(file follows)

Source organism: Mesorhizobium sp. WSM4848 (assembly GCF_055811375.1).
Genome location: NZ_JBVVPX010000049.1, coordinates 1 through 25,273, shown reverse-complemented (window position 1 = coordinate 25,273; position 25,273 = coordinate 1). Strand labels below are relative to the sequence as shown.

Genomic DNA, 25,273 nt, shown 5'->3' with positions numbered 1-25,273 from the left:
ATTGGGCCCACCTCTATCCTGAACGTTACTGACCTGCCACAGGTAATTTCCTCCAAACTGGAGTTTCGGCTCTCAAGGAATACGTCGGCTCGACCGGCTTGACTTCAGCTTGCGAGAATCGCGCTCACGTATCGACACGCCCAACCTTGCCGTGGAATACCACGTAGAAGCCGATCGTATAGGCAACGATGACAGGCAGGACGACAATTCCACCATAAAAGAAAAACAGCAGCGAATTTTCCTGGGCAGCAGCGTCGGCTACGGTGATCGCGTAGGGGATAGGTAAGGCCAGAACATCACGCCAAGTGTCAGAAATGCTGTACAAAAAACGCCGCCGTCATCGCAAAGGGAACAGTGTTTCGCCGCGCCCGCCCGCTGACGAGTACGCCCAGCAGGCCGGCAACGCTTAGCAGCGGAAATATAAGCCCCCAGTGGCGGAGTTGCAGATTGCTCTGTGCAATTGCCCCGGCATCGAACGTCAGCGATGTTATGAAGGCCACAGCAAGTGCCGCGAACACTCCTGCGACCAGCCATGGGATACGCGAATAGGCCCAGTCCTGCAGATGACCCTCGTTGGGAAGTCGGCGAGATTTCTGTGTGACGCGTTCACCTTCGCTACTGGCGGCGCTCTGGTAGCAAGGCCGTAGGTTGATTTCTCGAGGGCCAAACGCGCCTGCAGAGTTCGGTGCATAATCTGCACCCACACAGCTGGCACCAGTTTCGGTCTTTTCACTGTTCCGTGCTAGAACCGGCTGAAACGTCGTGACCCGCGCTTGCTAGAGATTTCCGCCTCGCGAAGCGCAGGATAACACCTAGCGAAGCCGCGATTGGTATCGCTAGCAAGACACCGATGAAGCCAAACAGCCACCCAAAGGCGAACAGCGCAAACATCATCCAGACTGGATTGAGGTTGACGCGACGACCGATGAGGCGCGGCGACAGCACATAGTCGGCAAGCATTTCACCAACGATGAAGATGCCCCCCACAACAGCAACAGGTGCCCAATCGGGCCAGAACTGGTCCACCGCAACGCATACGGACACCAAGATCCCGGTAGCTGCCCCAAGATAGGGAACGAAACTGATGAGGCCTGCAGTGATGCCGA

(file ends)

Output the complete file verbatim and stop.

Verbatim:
Source organism: Mesorhizobium sp. WSM4848 (assembly GCF_055811375.1).
Genome location: NZ_JBVVPX010000049.1, coordinates 1 through 25,273, shown reverse-complemented (window position 1 = coordinate 25,273; position 25,273 = coordinate 1). Strand labels below are relative to the sequence as shown.

Genomic DNA, 25,273 nt, shown 5'->3' with positions numbered 1-25,273 from the left:
ATTGGGCCCACCTCTATCCTGAACGTTACTGACCTGCCACAGGTAATTTCCTCCAAACTGGAGTTTCGGCTCTCAAGGAATACGTCGGCTCGACCGGCTTGACTTCAGCTTGCGAGAATCGCGCTCACGTATCGACACGCCCAACCTTGCCGTGGAATACCACGTAGAAGCCGATCGTATAGGCAACGATGACAGGCAGGACGACAATTCCACCATAAAAGAAAAACAGCAGCGAATTTTCCTGGGCAGCAGCGTCGGCTACGGTGATCGCGTAGGGGATAGGTAAGGCCAGAACATCACGCCAAGTGTCAGAAATGCTGTACAAAAAACGCCGCCGTCATCGCAAAGGGAACAGTGTTTCGCCGCGCCCGCCCGCTGACGAGTACGCCCAGCAGGCCGGCAACGCTTAGCAGCGGAAATATAAGCCCCCAGTGGCGGAGTTGCAGATTGCTCTGTGCAATTGCCCCGGCATCGAACGTCAGCGATGTTATGAAGGCCACAGCAAGTGCCGCGAACACTCCTGCGACCAGCCATGGGATACGCGAATAGGCCCAGTCCTGCAGATGACCCTCGTTGGGAAGTCGGCGAGATTTCTGTGTGACGCGTTCACCTTCGCTACTGGCGGCGCTCTGGTAGCAAGGCCGTAGGTTGATTTCTCGAGGGCCAAACGCGCCTGCAGAGTTCGGTGCATAATCTGCACCCACACAGCTGGCACCAGTTTCGGTCTTTTCACTGTTCCGTGCTAGAACCGGCTGAAACGTCGTGACCCGCGCTTGCTAGAGATTTCCGCCTCGCGAAGCGCAGGATAACACCTAGCGAAGCCGCGATTGGTATCGCTAGCAAGACACCGATGAAGCCAAACAGCCACCCAAAGGCGAACAGCGCAAACATCATCCAGACTGGATTGAGGTTGACGCGACGACCGATGAGGCGCGGCGACAGCACATAGTCGGCAAGCATTTCACCAACGATGAAGATGCCCCCCACAACAGCAACAGGTGCCCAATCGGGCCAGAACTGGTCCACCGCAACGCATACGGACACCAAGATCCCGGTAGCTGCCCCAAGATAGGGAACGAAACTGATGAGGCCTGCAGTGATGCCGA